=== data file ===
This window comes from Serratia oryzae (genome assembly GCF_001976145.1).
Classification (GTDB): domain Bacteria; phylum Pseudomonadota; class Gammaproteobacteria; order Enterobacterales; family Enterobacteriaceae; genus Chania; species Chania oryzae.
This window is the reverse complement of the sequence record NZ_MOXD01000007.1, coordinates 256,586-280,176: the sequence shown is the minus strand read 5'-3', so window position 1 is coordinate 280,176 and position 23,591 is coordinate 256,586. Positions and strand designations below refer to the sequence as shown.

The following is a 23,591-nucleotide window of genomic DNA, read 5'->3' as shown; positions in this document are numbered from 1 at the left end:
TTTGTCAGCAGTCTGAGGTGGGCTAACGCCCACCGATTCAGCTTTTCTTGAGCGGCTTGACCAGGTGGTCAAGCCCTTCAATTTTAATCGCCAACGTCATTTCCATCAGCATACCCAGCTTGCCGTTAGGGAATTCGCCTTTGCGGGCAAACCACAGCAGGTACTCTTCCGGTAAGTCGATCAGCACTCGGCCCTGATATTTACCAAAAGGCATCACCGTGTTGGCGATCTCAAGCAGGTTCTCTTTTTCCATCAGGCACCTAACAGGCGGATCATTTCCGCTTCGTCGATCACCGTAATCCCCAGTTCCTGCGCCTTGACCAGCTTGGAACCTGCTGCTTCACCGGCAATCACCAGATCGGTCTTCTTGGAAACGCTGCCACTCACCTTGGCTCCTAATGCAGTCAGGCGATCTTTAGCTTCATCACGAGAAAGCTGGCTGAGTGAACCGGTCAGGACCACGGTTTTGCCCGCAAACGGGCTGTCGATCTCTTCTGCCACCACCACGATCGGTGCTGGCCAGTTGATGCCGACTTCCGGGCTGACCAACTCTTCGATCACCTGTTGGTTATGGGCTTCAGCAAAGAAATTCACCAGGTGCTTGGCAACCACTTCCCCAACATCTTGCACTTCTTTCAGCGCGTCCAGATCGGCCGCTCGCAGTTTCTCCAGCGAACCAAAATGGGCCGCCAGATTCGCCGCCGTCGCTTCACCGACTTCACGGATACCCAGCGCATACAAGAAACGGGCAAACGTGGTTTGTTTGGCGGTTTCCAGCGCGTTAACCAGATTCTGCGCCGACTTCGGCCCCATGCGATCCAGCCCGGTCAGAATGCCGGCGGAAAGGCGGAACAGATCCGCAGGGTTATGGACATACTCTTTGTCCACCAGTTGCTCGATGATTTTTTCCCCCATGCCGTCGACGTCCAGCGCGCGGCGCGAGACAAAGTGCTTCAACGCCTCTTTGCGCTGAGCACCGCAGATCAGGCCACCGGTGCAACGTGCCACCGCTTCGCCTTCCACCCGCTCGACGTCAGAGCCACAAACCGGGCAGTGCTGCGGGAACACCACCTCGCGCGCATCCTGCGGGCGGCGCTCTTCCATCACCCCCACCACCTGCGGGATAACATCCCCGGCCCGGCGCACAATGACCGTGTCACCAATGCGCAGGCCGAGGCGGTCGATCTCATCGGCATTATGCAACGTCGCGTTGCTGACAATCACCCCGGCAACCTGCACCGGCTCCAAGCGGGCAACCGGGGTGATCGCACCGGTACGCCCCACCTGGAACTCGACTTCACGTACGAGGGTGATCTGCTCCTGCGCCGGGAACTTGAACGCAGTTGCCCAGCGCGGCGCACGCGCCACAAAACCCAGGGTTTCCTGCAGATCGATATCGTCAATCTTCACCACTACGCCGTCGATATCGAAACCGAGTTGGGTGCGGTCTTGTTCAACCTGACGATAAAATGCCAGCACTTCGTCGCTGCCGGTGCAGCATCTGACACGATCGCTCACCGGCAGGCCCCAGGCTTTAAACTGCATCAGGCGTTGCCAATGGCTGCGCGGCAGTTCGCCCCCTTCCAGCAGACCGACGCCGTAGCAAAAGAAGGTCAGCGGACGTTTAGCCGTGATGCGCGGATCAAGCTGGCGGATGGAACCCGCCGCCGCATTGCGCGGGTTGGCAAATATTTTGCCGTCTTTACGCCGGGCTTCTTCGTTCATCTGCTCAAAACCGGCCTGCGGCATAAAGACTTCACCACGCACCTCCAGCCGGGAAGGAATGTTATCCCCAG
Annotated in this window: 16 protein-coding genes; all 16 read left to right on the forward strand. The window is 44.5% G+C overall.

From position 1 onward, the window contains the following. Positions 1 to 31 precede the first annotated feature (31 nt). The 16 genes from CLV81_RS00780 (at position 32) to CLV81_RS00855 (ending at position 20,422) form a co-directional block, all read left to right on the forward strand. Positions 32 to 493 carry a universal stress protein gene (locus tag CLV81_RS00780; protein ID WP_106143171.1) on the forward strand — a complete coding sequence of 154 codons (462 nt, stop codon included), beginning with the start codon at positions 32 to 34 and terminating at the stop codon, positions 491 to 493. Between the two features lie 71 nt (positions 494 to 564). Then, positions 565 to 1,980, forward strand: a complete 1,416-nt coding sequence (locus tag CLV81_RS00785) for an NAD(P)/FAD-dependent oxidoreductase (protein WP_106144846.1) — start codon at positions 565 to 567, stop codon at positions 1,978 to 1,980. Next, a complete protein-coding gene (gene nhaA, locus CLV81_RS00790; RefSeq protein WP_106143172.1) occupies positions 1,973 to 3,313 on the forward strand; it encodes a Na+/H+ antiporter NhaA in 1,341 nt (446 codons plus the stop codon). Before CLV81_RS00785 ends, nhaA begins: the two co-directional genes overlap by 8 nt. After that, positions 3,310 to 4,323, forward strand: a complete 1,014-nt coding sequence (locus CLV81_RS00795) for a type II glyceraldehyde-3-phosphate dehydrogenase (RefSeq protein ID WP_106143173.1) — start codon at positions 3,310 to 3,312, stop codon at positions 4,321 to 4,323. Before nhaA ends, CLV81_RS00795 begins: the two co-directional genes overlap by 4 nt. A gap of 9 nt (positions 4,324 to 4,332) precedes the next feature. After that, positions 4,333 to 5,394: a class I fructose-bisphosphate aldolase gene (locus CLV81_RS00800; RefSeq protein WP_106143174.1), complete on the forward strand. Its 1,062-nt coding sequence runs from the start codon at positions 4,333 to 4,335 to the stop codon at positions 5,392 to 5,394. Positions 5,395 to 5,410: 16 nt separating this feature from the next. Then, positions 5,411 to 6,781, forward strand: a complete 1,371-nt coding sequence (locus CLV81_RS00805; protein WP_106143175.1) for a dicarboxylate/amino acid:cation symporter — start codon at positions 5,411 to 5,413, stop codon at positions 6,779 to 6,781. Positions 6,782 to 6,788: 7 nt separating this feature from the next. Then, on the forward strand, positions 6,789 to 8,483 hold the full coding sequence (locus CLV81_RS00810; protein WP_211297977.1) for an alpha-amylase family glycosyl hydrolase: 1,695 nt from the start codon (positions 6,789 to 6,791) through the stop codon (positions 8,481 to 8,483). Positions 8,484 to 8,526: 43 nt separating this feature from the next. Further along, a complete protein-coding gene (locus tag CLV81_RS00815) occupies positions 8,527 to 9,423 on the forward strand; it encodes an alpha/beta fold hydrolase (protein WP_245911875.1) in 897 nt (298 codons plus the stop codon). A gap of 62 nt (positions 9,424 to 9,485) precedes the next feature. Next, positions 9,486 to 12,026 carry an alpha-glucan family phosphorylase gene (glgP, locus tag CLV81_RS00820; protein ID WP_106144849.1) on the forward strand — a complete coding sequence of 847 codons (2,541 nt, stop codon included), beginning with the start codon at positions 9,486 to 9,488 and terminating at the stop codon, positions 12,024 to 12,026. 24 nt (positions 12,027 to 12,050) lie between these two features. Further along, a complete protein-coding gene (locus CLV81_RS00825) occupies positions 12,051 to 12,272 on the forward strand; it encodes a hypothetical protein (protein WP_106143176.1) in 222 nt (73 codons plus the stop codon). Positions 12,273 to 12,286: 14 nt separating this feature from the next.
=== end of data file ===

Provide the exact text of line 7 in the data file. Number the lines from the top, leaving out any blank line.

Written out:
From position 1 onward, the window contains the following. Positions 1 to 31 precede the first annotated feature (31 nt). The 16 genes from CLV81_RS00780 (at position 32) to CLV81_RS00855 (ending at position 20,422) form a co-directional block, all read left to right on the forward strand. Positions 32 to 493 carry a universal stress protein gene (locus tag CLV81_RS00780; protein ID WP_106143171.1) on the forward strand — a complete coding sequence of 154 codons (462 nt, stop codon included), beginning with the start codon at positions 32 to 34 and terminating at the stop codon, positions 491 to 493. Between the two features lie 71 nt (positions 494 to 564). Then, positions 565 to 1,980, forward strand: a complete 1,416-nt coding sequence (locus tag CLV81_RS00785) for an NAD(P)/FAD-dependent oxidoreductase (protein WP_106144846.1) — start codon at positions 565 to 567, stop codon at positions 1,978 to 1,980. Next, a complete protein-coding gene (gene nhaA, locus CLV81_RS00790; RefSeq protein WP_106143172.1) occupies positions 1,973 to 3,313 on the forward strand; it encodes a Na+/H+ antiporter NhaA in 1,341 nt (446 codons plus the stop codon). Before CLV81_RS00785 ends, nhaA begins: the two co-directional genes overlap by 8 nt. After that, positions 3,310 to 4,323, forward strand: a complete 1,014-nt coding sequence (locus CLV81_RS00795) for a type II glyceraldehyde-3-phosphate dehydrogenase (RefSeq protein ID WP_106143173.1) — start codon at positions 3,310 to 3,312, stop codon at positions 4,321 to 4,323. Before nhaA ends, CLV81_RS00795 begins: the two co-directional genes overlap by 4 nt. A gap of 9 nt (positions 4,324 to 4,332) precedes the next feature. After that, positions 4,333 to 5,394: a class I fructose-bisphosphate aldolase gene (locus CLV81_RS00800; RefSeq protein WP_106143174.1), complete on the forward strand. Its 1,062-nt coding sequence runs from the start codon at positions 4,333 to 4,335 to the stop codon at positions 5,392 to 5,394. Positions 5,395 to 5,410: 16 nt separating this feature from the next. Then, positions 5,411 to 6,781, forward strand: a complete 1,371-nt coding sequence (locus CLV81_RS00805; protein WP_106143175.1) for a dicarboxylate/amino acid:cation symporter — start codon at positions 5,411 to 5,413, stop codon at positions 6,779 to 6,781. Positions 6,782 to 6,788: 7 nt separating this feature from the next. Then, on the forward strand, positions 6,789 to 8,483 hold the full coding sequence (locus CLV81_RS00810; protein WP_211297977.1) for an alpha-amylase family glycosyl hydrolase: 1,695 nt from the start codon (positions 6,789 to 6,791) through the stop codon (positions 8,481 to 8,483). Positions 8,484 to 8,526: 43 nt separating this feature from the next. Further along, a complete protein-coding gene (locus tag CLV81_RS00815) occupies positions 8,527 to 9,423 on the forward strand; it encodes an alpha/beta fold hydrolase (protein WP_245911875.1) in 897 nt (298 codons plus the stop codon). A gap of 62 nt (positions 9,424 to 9,485) precedes the next feature. Next, positions 9,486 to 12,026 carry an alpha-glucan family phosphorylase gene (glgP, locus tag CLV81_RS00820; protein ID WP_106144849.1) on the forward strand — a complete coding sequence of 847 codons (2,541 nt, stop codon included), beginning with the start codon at positions 9,486 to 9,488 and terminating at the stop codon, positions 12,024 to 12,026. 24 nt (positions 12,027 to 12,050) lie between these two features. Further along, a complete protein-coding gene (locus CLV81_RS00825) occupies positions 12,051 to 12,272 on the forward strand; it encodes a hypothetical protein (protein WP_106143176.1) in 222 nt (73 codons plus the stop codon). Positions 12,273 to 12,286: 14 nt separating this feature from the next.